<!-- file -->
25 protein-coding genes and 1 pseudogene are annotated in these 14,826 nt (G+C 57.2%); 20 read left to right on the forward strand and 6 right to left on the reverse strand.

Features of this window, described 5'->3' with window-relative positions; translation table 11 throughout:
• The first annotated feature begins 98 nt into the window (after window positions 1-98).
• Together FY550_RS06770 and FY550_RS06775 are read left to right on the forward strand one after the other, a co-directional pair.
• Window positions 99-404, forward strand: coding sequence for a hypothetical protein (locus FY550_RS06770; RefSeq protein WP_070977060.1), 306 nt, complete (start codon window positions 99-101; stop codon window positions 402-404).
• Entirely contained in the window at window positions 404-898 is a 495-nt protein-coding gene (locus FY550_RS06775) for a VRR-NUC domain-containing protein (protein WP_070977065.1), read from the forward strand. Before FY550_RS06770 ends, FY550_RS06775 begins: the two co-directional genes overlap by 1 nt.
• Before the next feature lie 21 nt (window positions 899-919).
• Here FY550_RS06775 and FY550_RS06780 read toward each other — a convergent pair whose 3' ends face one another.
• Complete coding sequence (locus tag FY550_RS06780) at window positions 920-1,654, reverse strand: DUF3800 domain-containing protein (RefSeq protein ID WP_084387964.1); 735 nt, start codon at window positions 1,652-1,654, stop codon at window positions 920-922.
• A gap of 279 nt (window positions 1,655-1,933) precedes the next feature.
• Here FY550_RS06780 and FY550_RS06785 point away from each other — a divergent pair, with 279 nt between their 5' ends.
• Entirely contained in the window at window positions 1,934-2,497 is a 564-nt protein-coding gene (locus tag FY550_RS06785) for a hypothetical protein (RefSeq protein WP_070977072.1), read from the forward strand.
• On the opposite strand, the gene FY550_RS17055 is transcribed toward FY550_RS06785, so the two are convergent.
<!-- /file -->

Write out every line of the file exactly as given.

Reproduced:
25 protein-coding genes and 1 pseudogene are annotated in these 14,826 nt (G+C 57.2%); 20 read left to right on the forward strand and 6 right to left on the reverse strand.

Features of this window, described 5'->3' with window-relative positions; translation table 11 throughout:
• The first annotated feature begins 98 nt into the window (after window positions 1-98).
• Together FY550_RS06770 and FY550_RS06775 are read left to right on the forward strand one after the other, a co-directional pair.
• Window positions 99-404, forward strand: coding sequence for a hypothetical protein (locus FY550_RS06770; RefSeq protein WP_070977060.1), 306 nt, complete (start codon window positions 99-101; stop codon window positions 402-404).
• Entirely contained in the window at window positions 404-898 is a 495-nt protein-coding gene (locus FY550_RS06775) for a VRR-NUC domain-containing protein (protein WP_070977065.1), read from the forward strand. Before FY550_RS06770 ends, FY550_RS06775 begins: the two co-directional genes overlap by 1 nt.
• Before the next feature lie 21 nt (window positions 899-919).
• Here FY550_RS06775 and FY550_RS06780 read toward each other — a convergent pair whose 3' ends face one another.
• Complete coding sequence (locus tag FY550_RS06780) at window positions 920-1,654, reverse strand: DUF3800 domain-containing protein (RefSeq protein ID WP_084387964.1); 735 nt, start codon at window positions 1,652-1,654, stop codon at window positions 920-922.
• A gap of 279 nt (window positions 1,655-1,933) precedes the next feature.
• Here FY550_RS06780 and FY550_RS06785 point away from each other — a divergent pair, with 279 nt between their 5' ends.
• Entirely contained in the window at window positions 1,934-2,497 is a 564-nt protein-coding gene (locus tag FY550_RS06785) for a hypothetical protein (RefSeq protein WP_070977072.1), read from the forward strand.
• On the opposite strand, the gene FY550_RS17055 is transcribed toward FY550_RS06785, so the two are convergent.